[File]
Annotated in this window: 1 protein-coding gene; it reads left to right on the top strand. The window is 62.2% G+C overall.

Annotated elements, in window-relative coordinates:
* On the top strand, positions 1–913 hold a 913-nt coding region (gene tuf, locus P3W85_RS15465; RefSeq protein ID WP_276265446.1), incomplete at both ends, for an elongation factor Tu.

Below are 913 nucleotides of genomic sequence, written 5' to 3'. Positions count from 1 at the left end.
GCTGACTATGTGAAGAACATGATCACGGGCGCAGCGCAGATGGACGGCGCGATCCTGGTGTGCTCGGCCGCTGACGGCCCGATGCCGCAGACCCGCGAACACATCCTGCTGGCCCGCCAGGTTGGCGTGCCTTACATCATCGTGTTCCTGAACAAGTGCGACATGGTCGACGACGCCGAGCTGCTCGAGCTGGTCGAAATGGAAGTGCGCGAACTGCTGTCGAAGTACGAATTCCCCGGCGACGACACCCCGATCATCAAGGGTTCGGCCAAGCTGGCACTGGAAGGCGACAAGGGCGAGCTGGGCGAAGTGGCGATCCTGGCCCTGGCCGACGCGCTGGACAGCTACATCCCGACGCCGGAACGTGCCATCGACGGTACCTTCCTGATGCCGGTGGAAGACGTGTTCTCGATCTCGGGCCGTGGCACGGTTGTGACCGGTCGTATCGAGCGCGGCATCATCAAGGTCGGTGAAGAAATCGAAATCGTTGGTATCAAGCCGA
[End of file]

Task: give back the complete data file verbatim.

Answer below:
Annotated in this window: 1 protein-coding gene; it reads left to right on the top strand. The window is 62.2% G+C overall.

Annotated elements, in window-relative coordinates:
* On the top strand, positions 1–913 hold a 913-nt coding region (gene tuf, locus P3W85_RS15465; RefSeq protein ID WP_276265446.1), incomplete at both ends, for an elongation factor Tu.

Below are 913 nucleotides of genomic sequence, written 5' to 3'. Positions count from 1 at the left end.
GCTGACTATGTGAAGAACATGATCACGGGCGCAGCGCAGATGGACGGCGCGATCCTGGTGTGCTCGGCCGCTGACGGCCCGATGCCGCAGACCCGCGAACACATCCTGCTGGCCCGCCAGGTTGGCGTGCCTTACATCATCGTGTTCCTGAACAAGTGCGACATGGTCGACGACGCCGAGCTGCTCGAGCTGGTCGAAATGGAAGTGCGCGAACTGCTGTCGAAGTACGAATTCCCCGGCGACGACACCCCGATCATCAAGGGTTCGGCCAAGCTGGCACTGGAAGGCGACAAGGGCGAGCTGGGCGAAGTGGCGATCCTGGCCCTGGCCGACGCGCTGGACAGCTACATCCCGACGCCGGAACGTGCCATCGACGGTACCTTCCTGATGCCGGTGGAAGACGTGTTCTCGATCTCGGGCCGTGGCACGGTTGTGACCGGTCGTATCGAGCGCGGCATCATCAAGGTCGGTGAAGAAATCGAAATCGTTGGTATCAAGCCGA